“I was lucky enough to travel to Ethiopia -– the country of my parents. It was there that I saw real poverty for the first time,” says the 31-year-old. At the same time, being confronted with her own privileges inspired her to make good use of the attention she had gained.
Start-up culture as a roadmap
TV-moderator and journalist Cherno Jobatey invites discussion on the extent to which companies should act like startups today. “We have always had a culture of innovation at Porsche, and elements of the startup culture complement this perfectly,” explains Mattias Ulbrich, Managing Director at Porsche Digital.
An error culture is just as important in the process as a creative environment in which new ideas and solutions can be generated. This can be experienced in the Berlin Porsche Digital Office, says the digital expert. Oliver Blume also welcomes orientation based on the startup culture. “Agility is possible only when there is stability. For us at Porsche, it is especially important to connect tradition with the future.”
According to Blume, he did not look to the competition during development of the Taycan: “We wanted to surpass ourselves. We wanted the driving pleasure in this car to be as great as in a 911 – if not better.” He adds that Porsche works in the agile way of many smaller organisations, making it possible for something great like the Taycan to become reality. “Our values of passion, sportiness and family-like solidarity, and our pioneering spirit, make it possible to be agile and faster than others.”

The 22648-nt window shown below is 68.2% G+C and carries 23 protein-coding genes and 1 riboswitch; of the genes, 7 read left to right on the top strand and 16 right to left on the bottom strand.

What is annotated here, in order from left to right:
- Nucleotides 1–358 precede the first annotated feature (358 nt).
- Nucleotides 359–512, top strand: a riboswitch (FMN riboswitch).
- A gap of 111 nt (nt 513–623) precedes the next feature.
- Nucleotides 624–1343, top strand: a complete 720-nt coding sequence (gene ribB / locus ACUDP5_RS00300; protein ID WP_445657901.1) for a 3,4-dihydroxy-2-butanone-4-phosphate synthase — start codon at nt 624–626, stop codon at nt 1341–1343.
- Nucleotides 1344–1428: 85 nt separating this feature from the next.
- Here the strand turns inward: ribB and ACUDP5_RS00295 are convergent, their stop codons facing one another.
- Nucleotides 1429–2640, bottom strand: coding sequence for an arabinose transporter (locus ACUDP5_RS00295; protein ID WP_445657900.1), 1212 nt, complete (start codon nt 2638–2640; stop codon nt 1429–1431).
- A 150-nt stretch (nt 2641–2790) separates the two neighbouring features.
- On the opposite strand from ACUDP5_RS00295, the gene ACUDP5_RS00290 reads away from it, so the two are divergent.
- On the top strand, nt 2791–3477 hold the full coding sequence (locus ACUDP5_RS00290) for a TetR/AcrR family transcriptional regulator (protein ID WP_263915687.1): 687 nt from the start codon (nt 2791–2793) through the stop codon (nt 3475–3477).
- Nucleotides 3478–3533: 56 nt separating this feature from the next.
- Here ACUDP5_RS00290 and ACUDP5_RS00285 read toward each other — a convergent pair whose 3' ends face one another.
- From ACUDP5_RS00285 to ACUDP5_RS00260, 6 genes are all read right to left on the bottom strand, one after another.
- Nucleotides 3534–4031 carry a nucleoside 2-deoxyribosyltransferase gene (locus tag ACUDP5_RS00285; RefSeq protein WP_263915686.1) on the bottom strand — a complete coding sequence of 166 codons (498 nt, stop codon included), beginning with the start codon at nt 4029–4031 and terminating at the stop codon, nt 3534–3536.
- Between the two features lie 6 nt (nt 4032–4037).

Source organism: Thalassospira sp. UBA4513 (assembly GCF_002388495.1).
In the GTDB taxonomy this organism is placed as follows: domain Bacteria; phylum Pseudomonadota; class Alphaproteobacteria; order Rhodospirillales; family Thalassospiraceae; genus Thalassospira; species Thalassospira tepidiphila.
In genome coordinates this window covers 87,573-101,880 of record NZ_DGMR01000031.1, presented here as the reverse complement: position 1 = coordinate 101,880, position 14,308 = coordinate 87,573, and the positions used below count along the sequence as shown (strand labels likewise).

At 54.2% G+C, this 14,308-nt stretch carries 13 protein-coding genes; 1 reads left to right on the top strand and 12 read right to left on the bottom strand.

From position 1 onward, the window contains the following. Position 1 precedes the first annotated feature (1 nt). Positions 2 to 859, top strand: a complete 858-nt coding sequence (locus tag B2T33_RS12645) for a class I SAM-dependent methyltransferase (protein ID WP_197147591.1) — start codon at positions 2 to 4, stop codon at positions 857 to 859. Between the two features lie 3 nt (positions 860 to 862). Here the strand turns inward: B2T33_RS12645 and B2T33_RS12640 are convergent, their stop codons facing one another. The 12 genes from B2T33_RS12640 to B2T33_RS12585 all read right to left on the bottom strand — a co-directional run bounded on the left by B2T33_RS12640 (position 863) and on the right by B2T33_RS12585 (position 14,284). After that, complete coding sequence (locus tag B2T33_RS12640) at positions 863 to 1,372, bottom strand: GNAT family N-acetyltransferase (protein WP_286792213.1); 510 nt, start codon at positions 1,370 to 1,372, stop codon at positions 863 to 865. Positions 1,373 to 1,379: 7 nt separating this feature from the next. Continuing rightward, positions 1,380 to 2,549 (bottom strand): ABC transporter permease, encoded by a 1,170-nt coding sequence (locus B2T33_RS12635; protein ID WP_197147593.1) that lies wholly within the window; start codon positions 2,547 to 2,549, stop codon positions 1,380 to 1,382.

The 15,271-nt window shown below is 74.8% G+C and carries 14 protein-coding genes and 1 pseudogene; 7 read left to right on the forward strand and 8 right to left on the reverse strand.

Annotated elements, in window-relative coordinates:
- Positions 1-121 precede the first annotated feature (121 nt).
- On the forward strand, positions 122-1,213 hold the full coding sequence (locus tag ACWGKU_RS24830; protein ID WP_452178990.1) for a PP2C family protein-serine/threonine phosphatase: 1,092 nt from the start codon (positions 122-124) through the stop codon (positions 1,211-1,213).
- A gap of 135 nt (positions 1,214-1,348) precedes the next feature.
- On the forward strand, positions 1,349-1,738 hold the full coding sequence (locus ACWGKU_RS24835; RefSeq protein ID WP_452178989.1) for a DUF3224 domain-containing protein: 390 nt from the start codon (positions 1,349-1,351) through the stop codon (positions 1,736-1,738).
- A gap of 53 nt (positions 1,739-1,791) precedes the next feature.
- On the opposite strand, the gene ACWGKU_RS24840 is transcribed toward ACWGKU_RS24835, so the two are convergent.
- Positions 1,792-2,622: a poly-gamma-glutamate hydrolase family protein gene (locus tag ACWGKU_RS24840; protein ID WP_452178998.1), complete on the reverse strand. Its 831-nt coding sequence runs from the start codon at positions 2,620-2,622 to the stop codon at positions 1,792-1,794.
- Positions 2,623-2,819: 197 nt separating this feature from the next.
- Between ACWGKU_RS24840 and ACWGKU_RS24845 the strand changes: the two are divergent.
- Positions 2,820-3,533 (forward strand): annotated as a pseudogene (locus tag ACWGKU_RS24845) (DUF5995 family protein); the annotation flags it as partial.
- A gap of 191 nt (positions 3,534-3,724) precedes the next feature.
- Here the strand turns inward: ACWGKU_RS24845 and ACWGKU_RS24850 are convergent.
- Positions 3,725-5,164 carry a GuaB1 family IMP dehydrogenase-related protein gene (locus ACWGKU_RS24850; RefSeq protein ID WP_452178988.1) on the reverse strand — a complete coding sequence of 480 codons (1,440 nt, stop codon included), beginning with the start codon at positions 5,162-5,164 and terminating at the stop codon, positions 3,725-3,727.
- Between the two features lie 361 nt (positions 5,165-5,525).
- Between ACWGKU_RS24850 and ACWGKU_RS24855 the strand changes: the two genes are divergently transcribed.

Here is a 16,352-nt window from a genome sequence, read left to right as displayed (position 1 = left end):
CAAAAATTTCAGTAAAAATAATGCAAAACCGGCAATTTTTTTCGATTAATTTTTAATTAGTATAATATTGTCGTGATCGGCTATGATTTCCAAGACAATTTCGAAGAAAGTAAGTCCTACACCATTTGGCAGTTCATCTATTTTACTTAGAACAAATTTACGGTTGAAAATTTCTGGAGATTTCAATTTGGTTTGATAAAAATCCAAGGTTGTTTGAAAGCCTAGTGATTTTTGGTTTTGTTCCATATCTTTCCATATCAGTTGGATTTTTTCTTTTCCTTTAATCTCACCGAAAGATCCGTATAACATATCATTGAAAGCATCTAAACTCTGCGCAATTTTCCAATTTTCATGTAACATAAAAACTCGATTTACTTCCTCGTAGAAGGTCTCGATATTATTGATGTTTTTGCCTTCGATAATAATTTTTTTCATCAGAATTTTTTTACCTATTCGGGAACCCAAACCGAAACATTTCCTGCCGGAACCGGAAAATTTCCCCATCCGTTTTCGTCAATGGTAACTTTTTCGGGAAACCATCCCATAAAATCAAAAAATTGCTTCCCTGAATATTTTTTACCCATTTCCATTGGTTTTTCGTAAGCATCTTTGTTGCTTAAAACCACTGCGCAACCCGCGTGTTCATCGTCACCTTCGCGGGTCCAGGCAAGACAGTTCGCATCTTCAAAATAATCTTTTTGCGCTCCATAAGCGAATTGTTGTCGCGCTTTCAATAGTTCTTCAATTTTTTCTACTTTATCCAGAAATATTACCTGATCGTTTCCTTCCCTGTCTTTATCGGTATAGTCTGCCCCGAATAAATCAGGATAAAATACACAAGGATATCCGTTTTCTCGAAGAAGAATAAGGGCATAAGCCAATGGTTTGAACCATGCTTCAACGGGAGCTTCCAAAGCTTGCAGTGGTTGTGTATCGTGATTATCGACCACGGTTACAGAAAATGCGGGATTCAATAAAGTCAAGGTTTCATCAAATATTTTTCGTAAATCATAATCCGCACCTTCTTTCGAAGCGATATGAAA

Pioneers of the future
To conclude, Jobatey wanted to find out from the experts whether a modern pioneer in 2020 must also be socially committed and do good. “Above all, he or she has to keep up with the times and perceive exactly what is happening in the world right now,” explains Sara Nuru, citing climate change as an example. “Today, it is much more about ‘we’ than ‘I’,” says Nuru.
Oliver Blume adds: “A pioneering achievement is not an end in itself. In the end, everything revolves around people. In 2020 it is about how we can maintain the quality of life in the world as it is today.” In this context, he considers realising pioneering achievements to be a fundamental responsibility. “Always for the benefit of people,” says Blume.
The fact that social aspects at Porsche are seen as being as important as economic success has been demonstrated by the commitment shown in recent months, during the pandemic. “When we started out in crisis management, we asked ourselves where our help was needed,” says Blume. In Germany, the Porsche team then supported the crisis teams in Baden-Württemberg and Saxony in procuring medical protective equipment from China.
Employees also became involved in their private lives through the “Porsche helps” initiative, which also established identity in their own teams, reports Blume. Clearly impressed, Jobatey asked why so little of these good deeds was heard about in public. “When we talk about ourselves, we talk about our products,” says Blume. "The other things go without saying.”